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Watch How America’s Lands Changed From Forests to Fields

"Arthromes" are like biomes, but they acknowledge humanity's influence

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From 1700 to 2000, the evolution of American anthromes. Photo: Erle Ellis

In the maps aboveErle Ellis, a professor of geography at University of Maryland, Baltimore County,  has mapped the “anthromes”—the concept is similar to a biome, but based on humanity’s effect on the landscape—of the United States. Cities are red, woodlands are green, wild land is gray, croplands are yellow, and rangelands are orange. While biomes are used to classify the world’s various ecosystems, as an acknowledgement of the human influence some researchers, including Ellis, have turned to thinking about anthropogenic biomes—”a matrix of human-altered croplands, pastures, towns and cities…’anthromes’ for short,” explains Ensia magazine.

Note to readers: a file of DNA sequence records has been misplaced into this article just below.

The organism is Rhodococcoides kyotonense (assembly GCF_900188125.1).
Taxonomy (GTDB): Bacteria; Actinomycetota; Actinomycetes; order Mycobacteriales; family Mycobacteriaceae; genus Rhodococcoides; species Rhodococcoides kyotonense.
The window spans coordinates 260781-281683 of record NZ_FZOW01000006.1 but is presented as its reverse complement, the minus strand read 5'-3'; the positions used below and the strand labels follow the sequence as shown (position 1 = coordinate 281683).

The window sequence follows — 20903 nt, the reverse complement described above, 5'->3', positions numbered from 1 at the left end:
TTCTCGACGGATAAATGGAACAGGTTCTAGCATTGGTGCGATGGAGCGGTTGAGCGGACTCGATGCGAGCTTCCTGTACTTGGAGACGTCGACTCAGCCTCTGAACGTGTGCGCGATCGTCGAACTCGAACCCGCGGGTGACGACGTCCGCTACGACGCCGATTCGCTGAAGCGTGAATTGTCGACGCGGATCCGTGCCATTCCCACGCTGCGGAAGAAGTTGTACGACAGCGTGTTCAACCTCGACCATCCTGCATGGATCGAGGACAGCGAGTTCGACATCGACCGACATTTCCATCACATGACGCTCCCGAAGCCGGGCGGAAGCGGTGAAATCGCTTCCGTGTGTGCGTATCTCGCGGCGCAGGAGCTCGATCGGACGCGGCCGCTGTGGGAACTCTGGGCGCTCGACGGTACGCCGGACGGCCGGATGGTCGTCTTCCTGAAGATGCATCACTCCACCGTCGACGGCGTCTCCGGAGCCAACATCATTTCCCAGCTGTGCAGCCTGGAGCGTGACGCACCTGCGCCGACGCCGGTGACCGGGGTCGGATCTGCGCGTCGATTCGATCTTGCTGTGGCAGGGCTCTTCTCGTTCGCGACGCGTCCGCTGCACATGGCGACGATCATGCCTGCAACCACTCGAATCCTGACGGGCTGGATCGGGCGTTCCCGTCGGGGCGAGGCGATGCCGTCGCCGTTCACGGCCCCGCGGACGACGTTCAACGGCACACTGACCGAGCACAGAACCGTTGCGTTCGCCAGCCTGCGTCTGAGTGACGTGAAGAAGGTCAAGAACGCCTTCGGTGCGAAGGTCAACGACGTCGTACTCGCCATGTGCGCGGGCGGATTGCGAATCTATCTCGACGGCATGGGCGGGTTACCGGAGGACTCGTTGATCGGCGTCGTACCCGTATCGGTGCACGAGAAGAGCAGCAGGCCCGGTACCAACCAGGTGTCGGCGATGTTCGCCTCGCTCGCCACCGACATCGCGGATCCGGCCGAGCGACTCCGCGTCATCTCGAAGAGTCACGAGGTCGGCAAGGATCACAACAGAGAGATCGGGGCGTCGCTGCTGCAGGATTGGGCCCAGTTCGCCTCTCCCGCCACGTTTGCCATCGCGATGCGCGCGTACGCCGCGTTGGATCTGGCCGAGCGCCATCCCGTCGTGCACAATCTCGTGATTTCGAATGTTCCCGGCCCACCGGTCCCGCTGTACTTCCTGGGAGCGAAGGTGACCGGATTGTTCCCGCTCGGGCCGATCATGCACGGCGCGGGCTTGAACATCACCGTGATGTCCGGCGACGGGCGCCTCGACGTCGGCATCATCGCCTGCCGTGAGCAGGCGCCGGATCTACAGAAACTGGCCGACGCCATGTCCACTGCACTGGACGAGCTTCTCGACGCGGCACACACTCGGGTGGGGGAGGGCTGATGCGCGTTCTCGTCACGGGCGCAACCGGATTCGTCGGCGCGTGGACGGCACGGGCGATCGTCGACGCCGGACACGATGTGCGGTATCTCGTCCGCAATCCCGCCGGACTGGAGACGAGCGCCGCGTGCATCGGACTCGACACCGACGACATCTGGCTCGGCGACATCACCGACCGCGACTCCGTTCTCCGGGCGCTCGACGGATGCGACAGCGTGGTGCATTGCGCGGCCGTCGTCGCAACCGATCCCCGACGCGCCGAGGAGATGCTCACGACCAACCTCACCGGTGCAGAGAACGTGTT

The U.S. spans a huge range of biomes, from temperate humid to Mediterranean, with deserts hot and cold and a cap of boreal forest (both humid and semi-arid). But humans have amassed a huge amount of control over our environments. Here, we’ve used Ellis’ images to showcase how land use in the U.S. has evolved over the past 300 years. You can see woodlands turn to croplands, wild lands turned to expanding rangeland, and cities sprout where none existed.

More from Smithsonian.com:

How The Fukushima Exclusion Zone Shows Us What Comes After The Anthropocene
What is the Anthropocene and Are We in It?

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About Colin Schultz
Colin Schultz

Colin Schultz is a freelance science writer and editor based in Toronto, Canada. He blogs for Smart News and contributes to the American Geophysical Union. He has a B.Sc. in physical science and philosophy, and a M.A. in journalism.

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